I would walk home after an evening spent together almost floating on the euphoria of being the friend of one of the world's great musicians. Words were not the principal way Jack expressed himself, though he was nonetheless erudite and the musical conversations we had, both playing and otherwise, brought us both joy every time we got together. When we played together in his front room he was always generous of spirit and comment, encouraging, complimentary, willing to take time to offer advice on how your playing could be a little better, a little tighter, a little more like the master of the instrument he was, without for a moment making you feel like you were somehow "less" a player than he was. Music was how he expressed himself, especially when words failed.

For years, Jack taught a jazz guitar history class at Manhattan School of Music, and later at his home. His "blindfold" tests were challenging, instructive and fun. He once put on a cassette tape of previously unreleased tunes and challenged me to identify a sparsely recorded, brilliant guitarist of the 1950s named Billy Bean, who then became an obsession of mine for a while.

Conversations with Jack were often adventures, full of surprises just like his playing. One evening we were standing at the bar at Birdland, then on 105th Street and Broadway in Manhattan. He turned to me and said something about Charlie Christian being overrated, and not a great player. I looked at him for a moment, chuckled and said, "Are you trying to pick a fight?" He looked back at me, then beamed this "gotcha" mischievous big-kid smile he had.

He was part of a fast-fading generation of jazz musicians who learned to play on the gig as much as they woodshedded off it. He was unfiltered, exuberant, funny, smart and uncompromising in his commitment to his craft, and his embrace of life. He made the guitar seem simple to master, as a teacher and a player—when it is anything but.

When he was about 11 or 12 he became interested in learning to play a guitar that belonged to his cousin that lay around his house. Chuck Berry and rock and roll were just taking off, and his cousin taught Jack a few chords, enough to play doo wop anyway. I told him I was 13 or 14 when I first heard Joe Pass, and had the jazz guitar equivalent of a "Come to Jesus" moment.

"For me, it was Johnny Smith," Jack said. "My cousin was the one who introduced me to him. I'd never heard anything like that. I didn't know what it was. We did a lot of listening together. He was the one who introduced me to Django and Charlie Christian as well. After that I became obsessed with becoming the best player I could be."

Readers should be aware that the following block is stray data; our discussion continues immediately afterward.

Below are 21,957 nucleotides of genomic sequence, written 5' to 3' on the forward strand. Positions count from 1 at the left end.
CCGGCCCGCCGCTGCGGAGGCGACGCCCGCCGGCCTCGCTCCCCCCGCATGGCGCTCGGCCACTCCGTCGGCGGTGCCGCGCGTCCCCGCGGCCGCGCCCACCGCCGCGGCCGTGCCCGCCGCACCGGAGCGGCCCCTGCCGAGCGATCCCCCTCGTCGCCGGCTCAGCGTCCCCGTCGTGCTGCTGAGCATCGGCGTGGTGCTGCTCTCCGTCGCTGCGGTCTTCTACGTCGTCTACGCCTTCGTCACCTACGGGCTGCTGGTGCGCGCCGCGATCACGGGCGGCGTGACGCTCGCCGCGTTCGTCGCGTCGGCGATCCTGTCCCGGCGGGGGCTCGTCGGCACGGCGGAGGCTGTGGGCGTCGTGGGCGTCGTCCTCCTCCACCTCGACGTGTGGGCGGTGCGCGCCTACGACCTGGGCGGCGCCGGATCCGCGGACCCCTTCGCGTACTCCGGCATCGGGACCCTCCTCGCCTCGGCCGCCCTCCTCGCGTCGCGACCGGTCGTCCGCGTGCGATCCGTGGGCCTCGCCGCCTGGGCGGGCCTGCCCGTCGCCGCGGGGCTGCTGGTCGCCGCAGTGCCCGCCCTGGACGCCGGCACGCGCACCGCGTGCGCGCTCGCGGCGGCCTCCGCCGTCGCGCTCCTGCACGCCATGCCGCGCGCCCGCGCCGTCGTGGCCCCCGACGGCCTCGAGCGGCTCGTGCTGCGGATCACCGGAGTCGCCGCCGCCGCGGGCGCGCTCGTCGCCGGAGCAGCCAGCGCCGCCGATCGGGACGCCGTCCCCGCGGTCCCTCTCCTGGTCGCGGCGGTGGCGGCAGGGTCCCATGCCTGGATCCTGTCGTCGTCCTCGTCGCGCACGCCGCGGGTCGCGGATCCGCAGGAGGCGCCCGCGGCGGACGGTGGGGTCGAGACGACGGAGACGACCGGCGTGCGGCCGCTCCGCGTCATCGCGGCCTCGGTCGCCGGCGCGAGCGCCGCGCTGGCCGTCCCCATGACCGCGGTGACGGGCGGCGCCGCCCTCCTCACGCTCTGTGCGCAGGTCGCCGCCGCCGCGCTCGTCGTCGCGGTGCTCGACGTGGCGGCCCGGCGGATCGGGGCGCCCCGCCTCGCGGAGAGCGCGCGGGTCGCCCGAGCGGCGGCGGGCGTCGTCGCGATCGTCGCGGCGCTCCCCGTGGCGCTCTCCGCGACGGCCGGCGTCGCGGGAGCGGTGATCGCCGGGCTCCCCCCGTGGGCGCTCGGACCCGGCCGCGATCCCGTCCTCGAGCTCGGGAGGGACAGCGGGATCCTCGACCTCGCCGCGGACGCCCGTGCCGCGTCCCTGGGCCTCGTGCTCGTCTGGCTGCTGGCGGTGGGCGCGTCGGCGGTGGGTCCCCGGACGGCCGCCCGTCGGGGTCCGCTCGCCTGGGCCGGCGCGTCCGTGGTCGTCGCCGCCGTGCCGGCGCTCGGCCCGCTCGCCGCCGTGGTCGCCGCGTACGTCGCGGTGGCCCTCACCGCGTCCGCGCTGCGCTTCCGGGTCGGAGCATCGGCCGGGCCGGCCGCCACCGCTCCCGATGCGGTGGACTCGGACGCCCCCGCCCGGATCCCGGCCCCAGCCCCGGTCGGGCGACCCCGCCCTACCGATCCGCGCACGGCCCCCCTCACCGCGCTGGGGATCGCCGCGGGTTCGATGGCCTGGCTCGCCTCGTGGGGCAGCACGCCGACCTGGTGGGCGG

By the time he was about 15, Jack was studying guitar with an older local guitarist named Joe Monte who taught him to read music. "Once I could read, I was on a whole different level of guitar playing from most everyone else, and there was a lot of paying work I could do," Jack added.

He had an often-mischievous sense of humor and we made each other laugh all the time. He once challenged me to a foot race knowing I was wearing wooden clogs. When we started down a partially cobbled street, he laughed so hard at me running like a guy wearing stilts that I ended up beating him. He would tell people that story all the time.

When I was considering getting married, for the first time at age 49, he was the guy I discussed it with. Was I too old, too set in my ways and so on and so on? A little later on my then fiancée (a working opera singer and Broadway performer at the time) and I hung out at his apartment close to Christmas; this is the guy who spontaneously suggested we record a Christmas EP together at midnight and pulled out his Fostex recorder. Right there, in his living room. Melody (yes, that really is my wife's name) was done with her Phantom work for the evening, and loved how Jack played (thank God we had slightly different taste in women!) and he accompanied her with such emotion and grace, and without a second thought invited me to join in as second guitar. That recording, to this day, is filled with moments of genuine joy, heartfelt music, and alcohol enhanced giggling.